The Lipstick and The Damage Done
I have a confession to make. I'm a junkie, but my speed is eyeshadow, my smack is lipstick. I got hooked young, 13. I would skip religion classes to buy frosted pink lipstick and electric blue mascara at the pharmacy across the street from the church. I gave up a place in heaven for blush. So I'd be lying if I said I didn't go to the Smashbox Cosmetic/Sephora runway show tonight in hopes of copping some of what we call on the street, "face paint." I noticed the little velum bag on my seat right away and had to refrain from immediately checking its contents because I'm sure that breaks some kind of fashion show etiquette.
Luckily, I was distracted by the sound of rain trickling out of the speakers and a rising Brazilian drum beat that got my foot tapping. Then she appeared-- part tropical bird, part python. A slithering tan dancer with a mohawk made of teased hair and bright green and brown feathers, her humble breasts were bare except for glittery green paint swirls in various hues and small leaves covering what they considered only the most offensive part of the bossom. Sheathing her bottom, barely, was a loin cloth of sorts, leopard print with a Mardi Gras bead-like belt, but the most outlandish part of this costume was her face make-up, topaz gems encrusted her eyes, her false lashes were long, like 5 inches long, and curled at the ends like a Mary Tyler Moore flip. Her lips glittered gold. And her hips punctuated the bass drum, and rolled with the snare. Following her gleeful dance were a series of serious looking young ladies. Some in off-runway looks inspired by the rainforest, light green and purple circled eyes, and others with clusters of jewels and streaks of glitter across their faces. Some wore knit bikinis, some nothing but metallic body paint. The models seemed to really trudge down the runway. They seemed heavy and pissed off, but looked really pretty. And then out came the tropical bird lady again and let me say, I have never seen anybody shake their ass like that.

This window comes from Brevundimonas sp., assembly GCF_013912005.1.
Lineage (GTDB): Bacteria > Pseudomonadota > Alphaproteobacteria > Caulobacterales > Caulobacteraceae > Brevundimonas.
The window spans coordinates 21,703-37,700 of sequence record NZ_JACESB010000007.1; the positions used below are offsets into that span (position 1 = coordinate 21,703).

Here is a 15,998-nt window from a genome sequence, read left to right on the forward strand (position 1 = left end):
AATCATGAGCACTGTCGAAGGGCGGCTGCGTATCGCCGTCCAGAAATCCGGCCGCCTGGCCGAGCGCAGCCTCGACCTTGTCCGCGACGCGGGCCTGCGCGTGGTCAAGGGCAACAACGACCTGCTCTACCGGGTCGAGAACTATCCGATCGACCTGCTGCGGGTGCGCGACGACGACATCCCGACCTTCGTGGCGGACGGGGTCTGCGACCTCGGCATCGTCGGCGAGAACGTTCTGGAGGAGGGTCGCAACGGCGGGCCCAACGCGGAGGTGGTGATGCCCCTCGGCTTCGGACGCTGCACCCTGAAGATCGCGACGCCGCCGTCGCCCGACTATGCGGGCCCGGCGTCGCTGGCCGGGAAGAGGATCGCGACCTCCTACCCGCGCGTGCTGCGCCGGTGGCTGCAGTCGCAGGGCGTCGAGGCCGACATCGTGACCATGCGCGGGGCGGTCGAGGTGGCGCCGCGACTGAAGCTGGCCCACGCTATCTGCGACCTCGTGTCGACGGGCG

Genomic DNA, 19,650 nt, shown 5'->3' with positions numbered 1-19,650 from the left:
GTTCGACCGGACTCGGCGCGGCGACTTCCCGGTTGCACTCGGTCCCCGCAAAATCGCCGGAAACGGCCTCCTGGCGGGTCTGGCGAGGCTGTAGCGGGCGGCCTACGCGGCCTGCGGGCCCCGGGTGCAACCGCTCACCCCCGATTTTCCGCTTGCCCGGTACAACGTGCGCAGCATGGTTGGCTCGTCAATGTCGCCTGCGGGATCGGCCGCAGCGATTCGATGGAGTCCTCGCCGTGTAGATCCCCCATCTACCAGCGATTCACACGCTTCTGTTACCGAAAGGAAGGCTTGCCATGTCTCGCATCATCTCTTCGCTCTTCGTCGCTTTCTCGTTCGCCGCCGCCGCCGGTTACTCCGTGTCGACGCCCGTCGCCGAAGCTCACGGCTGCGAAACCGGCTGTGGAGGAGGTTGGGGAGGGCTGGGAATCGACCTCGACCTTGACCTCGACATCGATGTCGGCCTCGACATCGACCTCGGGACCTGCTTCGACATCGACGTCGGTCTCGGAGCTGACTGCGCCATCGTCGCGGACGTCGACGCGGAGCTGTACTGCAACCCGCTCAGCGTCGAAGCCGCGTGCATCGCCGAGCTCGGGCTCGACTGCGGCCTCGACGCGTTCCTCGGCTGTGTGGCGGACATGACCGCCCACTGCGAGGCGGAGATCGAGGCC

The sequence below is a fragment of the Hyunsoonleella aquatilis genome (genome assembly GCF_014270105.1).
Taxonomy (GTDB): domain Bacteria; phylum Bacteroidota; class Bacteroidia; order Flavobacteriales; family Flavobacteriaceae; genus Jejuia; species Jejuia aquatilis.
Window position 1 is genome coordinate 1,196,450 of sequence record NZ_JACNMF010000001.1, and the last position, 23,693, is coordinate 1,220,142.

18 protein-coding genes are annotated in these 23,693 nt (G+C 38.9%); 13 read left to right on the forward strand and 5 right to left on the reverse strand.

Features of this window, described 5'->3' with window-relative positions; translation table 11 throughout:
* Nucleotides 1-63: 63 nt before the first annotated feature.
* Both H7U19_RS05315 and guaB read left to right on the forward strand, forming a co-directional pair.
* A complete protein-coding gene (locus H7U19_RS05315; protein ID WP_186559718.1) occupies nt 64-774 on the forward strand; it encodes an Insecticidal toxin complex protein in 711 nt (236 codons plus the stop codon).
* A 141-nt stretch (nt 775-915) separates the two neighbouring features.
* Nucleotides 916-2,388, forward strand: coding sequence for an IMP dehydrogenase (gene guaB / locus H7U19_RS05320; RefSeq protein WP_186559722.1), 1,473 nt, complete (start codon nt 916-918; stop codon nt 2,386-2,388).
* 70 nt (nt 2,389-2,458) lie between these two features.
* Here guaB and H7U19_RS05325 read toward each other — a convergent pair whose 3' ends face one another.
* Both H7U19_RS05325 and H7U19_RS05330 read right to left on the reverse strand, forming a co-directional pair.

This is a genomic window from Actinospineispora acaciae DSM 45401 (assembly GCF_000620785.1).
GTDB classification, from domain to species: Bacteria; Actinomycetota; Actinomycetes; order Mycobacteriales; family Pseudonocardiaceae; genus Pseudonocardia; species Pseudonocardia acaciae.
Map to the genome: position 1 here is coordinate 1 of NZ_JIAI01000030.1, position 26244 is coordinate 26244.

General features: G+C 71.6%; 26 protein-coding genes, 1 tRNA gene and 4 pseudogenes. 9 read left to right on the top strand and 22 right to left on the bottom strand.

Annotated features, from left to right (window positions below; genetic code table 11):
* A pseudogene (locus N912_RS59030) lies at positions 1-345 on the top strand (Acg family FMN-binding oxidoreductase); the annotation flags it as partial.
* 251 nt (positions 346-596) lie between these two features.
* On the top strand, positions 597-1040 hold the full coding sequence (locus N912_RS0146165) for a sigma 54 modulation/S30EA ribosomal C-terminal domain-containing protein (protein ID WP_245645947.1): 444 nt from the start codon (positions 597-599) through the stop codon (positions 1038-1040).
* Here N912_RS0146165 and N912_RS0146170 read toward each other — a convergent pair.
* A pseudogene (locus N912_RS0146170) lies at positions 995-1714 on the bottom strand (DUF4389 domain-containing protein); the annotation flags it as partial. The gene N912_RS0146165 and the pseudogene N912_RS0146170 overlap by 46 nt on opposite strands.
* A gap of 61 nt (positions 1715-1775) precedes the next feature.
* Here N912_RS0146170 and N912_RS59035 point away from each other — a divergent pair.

Her name is Ami Goodheart, a dancer/choreographer who was flown out here from New York by Dean and Davis Factor, Max Factor's grandsons and owners of Smashbox cosmetics. It took her three hours to get all that make-up on, applied by the magic hands of Karl Giant.
I glance in the bag that was on my seat as Ami tells me she has danced in Marc Jacobs' shows and on cruise ships. I'm distracted. There is definitely some kind of make-up product inside the bag.
When no one is around I get my fix. Smashbox eyeshadow in greens and golds and a matching set of lip glosses and a gi-normous jar of Sephora body butter. Inside is a "how to pamphlet" (in case I want to try some of the looks I saw tonight) and in its margin is an explanation. Smashbox cosmetics and Sephora teamed up to create two limited edition make-up palattes-- the very ones in my bag-- to raise awareness of the destruction of the rainforest. It says they also donated money to the Rainforest Foundation. I suppose they're trying to make me feel less shallow by giving me a cause. Who knows? I may make it up to heaven yet…
Posted by Linda Immediato
Get the Theater
Your weekly guide to local culture with calendar listings and theater, dance, and comedy reviews.